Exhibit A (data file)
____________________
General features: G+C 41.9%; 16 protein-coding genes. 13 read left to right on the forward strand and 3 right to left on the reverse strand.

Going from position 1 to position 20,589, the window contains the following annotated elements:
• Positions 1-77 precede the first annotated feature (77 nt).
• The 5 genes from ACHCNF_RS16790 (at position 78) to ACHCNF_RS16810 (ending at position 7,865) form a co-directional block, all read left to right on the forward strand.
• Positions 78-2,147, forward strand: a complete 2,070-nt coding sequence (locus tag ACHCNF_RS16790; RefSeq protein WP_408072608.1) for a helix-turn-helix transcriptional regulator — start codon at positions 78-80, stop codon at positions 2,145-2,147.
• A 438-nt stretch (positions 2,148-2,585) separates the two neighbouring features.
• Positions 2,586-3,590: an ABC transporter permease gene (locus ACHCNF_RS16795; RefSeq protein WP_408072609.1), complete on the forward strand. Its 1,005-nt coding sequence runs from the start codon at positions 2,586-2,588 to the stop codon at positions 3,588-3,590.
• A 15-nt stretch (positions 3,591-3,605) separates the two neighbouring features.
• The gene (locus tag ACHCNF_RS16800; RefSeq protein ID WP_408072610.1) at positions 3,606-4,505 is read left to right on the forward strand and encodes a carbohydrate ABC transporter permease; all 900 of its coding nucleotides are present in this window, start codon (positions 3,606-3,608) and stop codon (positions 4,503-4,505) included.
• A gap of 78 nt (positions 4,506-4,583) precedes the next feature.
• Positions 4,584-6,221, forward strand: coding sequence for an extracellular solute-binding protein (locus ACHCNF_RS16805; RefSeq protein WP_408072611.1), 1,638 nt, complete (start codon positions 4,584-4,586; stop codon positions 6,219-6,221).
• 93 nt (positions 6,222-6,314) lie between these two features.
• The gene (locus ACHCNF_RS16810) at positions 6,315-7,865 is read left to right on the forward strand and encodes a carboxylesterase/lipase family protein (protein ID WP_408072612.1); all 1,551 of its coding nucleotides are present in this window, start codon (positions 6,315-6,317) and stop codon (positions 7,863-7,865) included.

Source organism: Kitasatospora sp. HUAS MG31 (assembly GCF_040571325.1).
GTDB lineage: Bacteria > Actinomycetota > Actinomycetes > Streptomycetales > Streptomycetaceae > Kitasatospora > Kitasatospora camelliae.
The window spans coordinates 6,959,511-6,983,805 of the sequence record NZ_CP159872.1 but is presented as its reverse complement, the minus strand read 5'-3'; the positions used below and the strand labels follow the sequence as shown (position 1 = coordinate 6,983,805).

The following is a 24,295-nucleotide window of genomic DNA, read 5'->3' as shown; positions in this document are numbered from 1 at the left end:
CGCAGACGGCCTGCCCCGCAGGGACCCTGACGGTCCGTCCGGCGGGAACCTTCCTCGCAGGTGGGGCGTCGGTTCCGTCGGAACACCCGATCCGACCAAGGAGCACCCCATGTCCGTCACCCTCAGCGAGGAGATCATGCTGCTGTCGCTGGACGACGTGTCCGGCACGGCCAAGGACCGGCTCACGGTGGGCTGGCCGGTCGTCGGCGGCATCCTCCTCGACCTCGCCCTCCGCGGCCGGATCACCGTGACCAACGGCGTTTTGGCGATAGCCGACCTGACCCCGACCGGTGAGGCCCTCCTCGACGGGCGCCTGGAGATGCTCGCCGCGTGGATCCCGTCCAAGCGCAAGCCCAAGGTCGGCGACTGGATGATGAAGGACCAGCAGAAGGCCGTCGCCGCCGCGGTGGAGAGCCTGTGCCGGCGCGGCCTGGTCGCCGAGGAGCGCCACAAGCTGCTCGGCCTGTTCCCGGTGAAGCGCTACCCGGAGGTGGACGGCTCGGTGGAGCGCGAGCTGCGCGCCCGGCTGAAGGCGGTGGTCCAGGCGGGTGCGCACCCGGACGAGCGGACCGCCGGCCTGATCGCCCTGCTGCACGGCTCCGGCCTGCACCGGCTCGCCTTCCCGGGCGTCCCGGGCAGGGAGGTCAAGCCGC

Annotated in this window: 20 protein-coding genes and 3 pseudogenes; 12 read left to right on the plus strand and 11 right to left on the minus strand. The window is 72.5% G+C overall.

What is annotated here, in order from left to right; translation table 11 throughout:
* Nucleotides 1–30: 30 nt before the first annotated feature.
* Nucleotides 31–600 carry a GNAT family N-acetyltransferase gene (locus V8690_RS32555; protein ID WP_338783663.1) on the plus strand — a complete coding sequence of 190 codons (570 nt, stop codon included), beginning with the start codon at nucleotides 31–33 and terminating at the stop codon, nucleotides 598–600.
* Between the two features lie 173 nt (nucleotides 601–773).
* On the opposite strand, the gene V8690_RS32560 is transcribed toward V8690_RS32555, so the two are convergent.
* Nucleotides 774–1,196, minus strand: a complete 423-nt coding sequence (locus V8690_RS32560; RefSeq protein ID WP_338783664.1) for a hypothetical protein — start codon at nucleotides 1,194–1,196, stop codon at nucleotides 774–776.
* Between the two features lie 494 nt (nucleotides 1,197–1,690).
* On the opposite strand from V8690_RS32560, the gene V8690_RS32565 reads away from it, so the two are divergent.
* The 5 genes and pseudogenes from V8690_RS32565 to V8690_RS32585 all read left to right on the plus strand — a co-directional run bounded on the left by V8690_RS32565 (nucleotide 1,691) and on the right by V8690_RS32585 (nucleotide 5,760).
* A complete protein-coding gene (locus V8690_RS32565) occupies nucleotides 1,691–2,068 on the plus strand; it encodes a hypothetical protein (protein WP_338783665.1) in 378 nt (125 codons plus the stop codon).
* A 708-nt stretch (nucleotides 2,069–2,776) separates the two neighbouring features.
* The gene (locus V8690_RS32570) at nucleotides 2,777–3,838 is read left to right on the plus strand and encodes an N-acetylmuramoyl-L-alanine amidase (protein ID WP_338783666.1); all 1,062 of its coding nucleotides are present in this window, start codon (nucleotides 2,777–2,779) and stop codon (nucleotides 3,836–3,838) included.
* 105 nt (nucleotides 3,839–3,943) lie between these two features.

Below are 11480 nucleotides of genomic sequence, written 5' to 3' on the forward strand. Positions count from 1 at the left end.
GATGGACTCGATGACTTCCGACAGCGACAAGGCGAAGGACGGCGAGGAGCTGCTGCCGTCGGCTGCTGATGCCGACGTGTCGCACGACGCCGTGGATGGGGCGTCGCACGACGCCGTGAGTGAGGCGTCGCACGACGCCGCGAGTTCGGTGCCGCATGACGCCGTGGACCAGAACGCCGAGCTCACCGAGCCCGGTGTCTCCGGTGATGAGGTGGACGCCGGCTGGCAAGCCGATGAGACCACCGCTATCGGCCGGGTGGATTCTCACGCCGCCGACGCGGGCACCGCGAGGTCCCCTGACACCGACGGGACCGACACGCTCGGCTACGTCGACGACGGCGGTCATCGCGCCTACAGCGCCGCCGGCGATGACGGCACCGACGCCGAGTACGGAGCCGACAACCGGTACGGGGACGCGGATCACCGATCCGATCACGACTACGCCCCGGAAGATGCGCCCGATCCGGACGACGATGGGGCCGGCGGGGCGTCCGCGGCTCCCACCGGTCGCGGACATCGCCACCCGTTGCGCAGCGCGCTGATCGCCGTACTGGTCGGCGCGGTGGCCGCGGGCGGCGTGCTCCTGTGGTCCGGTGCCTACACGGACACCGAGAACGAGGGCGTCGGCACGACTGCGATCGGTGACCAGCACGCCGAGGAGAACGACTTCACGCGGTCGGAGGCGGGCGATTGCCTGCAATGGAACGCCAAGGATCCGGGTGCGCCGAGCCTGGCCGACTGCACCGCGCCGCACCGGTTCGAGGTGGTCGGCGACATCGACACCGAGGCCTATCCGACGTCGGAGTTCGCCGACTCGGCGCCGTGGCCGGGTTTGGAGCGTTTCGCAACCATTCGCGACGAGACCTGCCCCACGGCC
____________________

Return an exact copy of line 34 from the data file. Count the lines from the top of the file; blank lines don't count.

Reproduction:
GATGGACTCGATGACTTCCGACAGCGACAAGGCGAAGGACGGCGAGGAGCTGCTGCCGTCGGCTGCTGATGCCGACGTGTCGCACGACGCCGTGGATGGGGCGTCGCACGACGCCGTGAGTGAGGCGTCGCACGACGCCGCGAGTTCGGTGCCGCATGACGCCGTGGACCAGAACGCCGAGCTCACCGAGCCCGGTGTCTCCGGTGATGAGGTGGACGCCGGCTGGCAAGCCGATGAGACCACCGCTATCGGCCGGGTGGATTCTCACGCCGCCGACGCGGGCACCGCGAGGTCCCCTGACACCGACGGGACCGACACGCTCGGCTACGTCGACGACGGCGGTCATCGCGCCTACAGCGCCGCCGGCGATGACGGCACCGACGCCGAGTACGGAGCCGACAACCGGTACGGGGACGCGGATCACCGATCCGATCACGACTACGCCCCGGAAGATGCGCCCGATCCGGACGACGATGGGGCCGGCGGGGCGTCCGCGGCTCCCACCGGTCGCGGACATCGCCACCCGTTGCGCAGCGCGCTGATCGCCGTACTGGTCGGCGCGGTGGCCGCGGGCGGCGTGCTCCTGTGGTCCGGTGCCTACACGGACACCGAGAACGAGGGCGTCGGCACGACTGCGATCGGTGACCAGCACGCCGAGGAGAACGACTTCACGCGGTCGGAGGCGGGCGATTGCCTGCAATGGAACGCCAAGGATCCGGGTGCGCCGAGCCTGGCCGACTGCACCGCGCCGCACCGGTTCGAGGTGGTCGGCGACATCGACACCGAGGCCTATCCGACGTCGGAGTTCGCCGACTCGGCGCCGTGGCCGGGTTTGGAGCGTTTCGCAACCATTCGCGACGAGACCTGCCCCACGGCC